I absolutely LOVED the recently released film Extracurricular Activities, which you penned. It was ridiculously good, and such a delightfully demented story. So with that, where the hell does this story come from? What inspired you to tell this zany and brilliant tale?

Thank you, first of all. I appreciate your kind words. It was a labor of tenacity, hard work, patience, and love. It was my second script. I wanted to write something controversial, funny, different, dark, and twisted. I wrote it to be a sample of my creativity. Deep down, I never really thought it would get made. And… It worked incredibly well as a sample.  It opened every door I went through in Hollywood, was responsible for every job I got and every other script I sold. It was optioned by 8 separate production companies, producers, and one studio over 18 years. Then Jay Lowi, who directed the film, made it his mission over 10 years to get it made. He did, with the help of David Wilson who produced it. A long and winding road for sure, but damn if it didn’t turn out well.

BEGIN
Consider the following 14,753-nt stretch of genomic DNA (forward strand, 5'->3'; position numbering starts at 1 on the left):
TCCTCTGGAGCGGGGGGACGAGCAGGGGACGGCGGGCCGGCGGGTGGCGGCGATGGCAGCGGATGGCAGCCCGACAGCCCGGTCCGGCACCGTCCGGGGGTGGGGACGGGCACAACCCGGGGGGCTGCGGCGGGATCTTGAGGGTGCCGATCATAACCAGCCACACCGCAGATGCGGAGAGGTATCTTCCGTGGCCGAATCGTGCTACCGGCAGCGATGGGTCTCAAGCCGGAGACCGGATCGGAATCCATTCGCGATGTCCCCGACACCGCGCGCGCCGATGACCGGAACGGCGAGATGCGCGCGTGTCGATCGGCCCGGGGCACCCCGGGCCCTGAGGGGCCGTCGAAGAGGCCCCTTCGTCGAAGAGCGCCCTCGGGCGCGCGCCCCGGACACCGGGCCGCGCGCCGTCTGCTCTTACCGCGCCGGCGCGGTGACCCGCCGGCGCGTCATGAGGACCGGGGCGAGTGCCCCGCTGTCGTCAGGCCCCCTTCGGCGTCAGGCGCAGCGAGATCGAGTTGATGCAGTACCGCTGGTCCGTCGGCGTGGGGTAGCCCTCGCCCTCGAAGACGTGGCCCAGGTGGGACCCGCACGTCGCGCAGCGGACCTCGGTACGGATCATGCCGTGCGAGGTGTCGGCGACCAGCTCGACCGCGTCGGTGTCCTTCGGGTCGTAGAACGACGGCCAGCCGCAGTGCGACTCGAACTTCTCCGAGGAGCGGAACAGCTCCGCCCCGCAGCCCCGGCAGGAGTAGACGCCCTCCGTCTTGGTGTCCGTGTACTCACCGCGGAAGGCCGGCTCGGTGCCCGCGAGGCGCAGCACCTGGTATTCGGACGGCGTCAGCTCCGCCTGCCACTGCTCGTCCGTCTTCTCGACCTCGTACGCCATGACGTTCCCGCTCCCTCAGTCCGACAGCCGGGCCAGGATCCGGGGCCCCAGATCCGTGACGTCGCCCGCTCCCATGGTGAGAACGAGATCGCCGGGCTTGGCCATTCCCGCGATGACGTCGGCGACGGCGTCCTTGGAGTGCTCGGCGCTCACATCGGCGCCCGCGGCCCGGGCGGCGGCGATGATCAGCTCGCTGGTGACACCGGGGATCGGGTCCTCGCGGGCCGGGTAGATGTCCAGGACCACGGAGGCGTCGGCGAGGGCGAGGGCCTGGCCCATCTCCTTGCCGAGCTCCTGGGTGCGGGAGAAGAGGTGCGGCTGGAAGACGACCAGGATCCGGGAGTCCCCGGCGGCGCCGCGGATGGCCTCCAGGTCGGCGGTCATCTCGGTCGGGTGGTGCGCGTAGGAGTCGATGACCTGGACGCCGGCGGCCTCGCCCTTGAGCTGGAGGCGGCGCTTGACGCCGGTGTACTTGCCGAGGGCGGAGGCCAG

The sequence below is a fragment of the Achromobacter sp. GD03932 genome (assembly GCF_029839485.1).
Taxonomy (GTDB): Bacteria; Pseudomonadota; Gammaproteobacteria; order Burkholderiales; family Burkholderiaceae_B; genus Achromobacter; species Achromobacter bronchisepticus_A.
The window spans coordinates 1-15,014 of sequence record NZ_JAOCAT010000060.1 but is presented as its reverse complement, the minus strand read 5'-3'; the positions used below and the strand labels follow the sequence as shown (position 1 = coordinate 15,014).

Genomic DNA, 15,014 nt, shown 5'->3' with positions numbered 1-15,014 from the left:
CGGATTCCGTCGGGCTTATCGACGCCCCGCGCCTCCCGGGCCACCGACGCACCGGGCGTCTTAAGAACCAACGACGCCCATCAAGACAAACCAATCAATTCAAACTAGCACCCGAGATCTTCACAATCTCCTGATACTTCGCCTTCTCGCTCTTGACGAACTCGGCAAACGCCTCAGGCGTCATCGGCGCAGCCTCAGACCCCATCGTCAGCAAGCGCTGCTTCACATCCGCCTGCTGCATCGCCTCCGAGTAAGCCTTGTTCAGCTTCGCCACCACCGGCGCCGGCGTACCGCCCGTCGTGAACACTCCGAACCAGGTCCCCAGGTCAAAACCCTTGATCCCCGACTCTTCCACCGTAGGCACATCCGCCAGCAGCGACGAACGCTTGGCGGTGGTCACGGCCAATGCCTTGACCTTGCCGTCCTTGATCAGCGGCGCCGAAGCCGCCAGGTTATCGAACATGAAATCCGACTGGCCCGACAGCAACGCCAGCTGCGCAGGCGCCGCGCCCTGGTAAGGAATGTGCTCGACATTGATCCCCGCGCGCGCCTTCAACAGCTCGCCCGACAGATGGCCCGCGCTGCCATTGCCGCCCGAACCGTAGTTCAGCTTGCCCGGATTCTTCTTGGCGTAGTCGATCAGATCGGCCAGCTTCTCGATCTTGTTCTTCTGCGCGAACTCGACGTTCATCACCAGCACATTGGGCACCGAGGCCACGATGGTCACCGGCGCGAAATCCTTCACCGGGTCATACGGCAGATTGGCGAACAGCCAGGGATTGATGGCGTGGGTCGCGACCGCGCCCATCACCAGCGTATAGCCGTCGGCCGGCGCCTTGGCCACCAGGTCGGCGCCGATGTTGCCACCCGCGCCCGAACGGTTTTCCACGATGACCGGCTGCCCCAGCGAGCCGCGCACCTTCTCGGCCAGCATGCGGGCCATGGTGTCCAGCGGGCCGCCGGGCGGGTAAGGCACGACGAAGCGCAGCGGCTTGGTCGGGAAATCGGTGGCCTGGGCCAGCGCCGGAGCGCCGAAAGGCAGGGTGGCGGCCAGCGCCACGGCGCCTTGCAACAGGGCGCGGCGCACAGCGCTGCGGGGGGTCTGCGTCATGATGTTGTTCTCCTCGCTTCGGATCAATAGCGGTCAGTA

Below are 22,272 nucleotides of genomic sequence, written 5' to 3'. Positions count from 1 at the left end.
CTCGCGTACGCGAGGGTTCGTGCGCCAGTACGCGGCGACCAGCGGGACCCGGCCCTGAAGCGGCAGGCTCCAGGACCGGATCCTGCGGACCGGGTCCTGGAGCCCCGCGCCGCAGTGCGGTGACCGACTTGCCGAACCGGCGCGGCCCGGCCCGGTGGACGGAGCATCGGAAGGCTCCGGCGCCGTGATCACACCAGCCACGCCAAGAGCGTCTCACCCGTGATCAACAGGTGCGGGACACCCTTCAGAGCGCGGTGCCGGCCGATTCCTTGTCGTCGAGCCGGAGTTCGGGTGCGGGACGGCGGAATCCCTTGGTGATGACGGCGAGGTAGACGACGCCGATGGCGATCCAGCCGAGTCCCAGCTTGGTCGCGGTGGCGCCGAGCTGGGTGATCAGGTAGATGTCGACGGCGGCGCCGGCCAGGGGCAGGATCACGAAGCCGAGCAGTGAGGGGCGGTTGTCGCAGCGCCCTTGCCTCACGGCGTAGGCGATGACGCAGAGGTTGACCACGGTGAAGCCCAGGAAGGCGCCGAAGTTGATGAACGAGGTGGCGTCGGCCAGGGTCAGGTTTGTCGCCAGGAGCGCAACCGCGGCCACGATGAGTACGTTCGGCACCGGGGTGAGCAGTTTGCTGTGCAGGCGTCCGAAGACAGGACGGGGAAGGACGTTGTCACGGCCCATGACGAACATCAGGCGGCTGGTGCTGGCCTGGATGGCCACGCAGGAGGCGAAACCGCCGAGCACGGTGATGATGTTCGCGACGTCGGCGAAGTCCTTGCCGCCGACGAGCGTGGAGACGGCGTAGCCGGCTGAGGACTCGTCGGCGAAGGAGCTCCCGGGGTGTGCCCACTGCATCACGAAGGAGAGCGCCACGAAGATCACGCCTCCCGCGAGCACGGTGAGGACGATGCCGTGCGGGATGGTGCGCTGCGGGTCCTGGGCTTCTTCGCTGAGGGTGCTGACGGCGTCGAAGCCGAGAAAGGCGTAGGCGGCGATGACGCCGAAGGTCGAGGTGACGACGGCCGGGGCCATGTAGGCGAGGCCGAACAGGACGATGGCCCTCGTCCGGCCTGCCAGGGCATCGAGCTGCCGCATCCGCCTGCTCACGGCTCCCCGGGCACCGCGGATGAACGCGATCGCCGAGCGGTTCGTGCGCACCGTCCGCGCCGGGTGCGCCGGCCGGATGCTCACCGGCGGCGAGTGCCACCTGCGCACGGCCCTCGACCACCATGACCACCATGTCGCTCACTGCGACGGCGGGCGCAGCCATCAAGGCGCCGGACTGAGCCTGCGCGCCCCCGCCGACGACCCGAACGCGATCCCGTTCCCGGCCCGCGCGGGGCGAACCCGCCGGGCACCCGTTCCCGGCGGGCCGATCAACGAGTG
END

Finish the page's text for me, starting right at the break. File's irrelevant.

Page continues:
And what were your thoughts on the final product that was your story? Was this a pretty true to script type of film?

It’s incredibly true to my original story. It’s like a dream, because it’s not supposed to happen this way. It’s the film I saw in my head when I wrote it. A dream cast. I pinched myself everyday on set. And cried a few times from pure joy.

 

If you were handed the opportunity to write the biopic of any historical figure in American history, who would it be?

Not a figure. A place. The Parker House in Boston. The oldest continually running hotel in U.S. History. It’s got an unbelievably storied past that needs to be told. 200 years of astonishing history and in my head, a phenomenally interesting story I’d love to tell.

 

What does the future hold for you? Anything you would like to plug to our readers?

The future is hopefully getting to write more movies that get made. Extracurricular was number 14 for me. Number 15, a Christmas movie, just shot in Georgia. I’ve been so blessed with a wonderful career as a writer, met and worked with so many amazing people, it’s been better than if I’d scripted it. I’m writing a film now on assignment and if I believe what some people are telling me (and it’s always better not to until you see a contract) have a few others lined up after it. I have nothing to plug except Extracurricular Activities which is still out there on streaming platforms to watch and hopefully, enjoy.

 

What was the last thing that made you smile?

This is the easiest question to answer. My 1 1/2 year old grandson, Guy. He’s smart, aware, and incredibly funny. He makes you realize what’s REALLY important in life. That everything else is just stuff. That family is what comes first. I can’t wait to be able to talk to him about movies and music.

 

 

About rontrembathiii
write. write. write.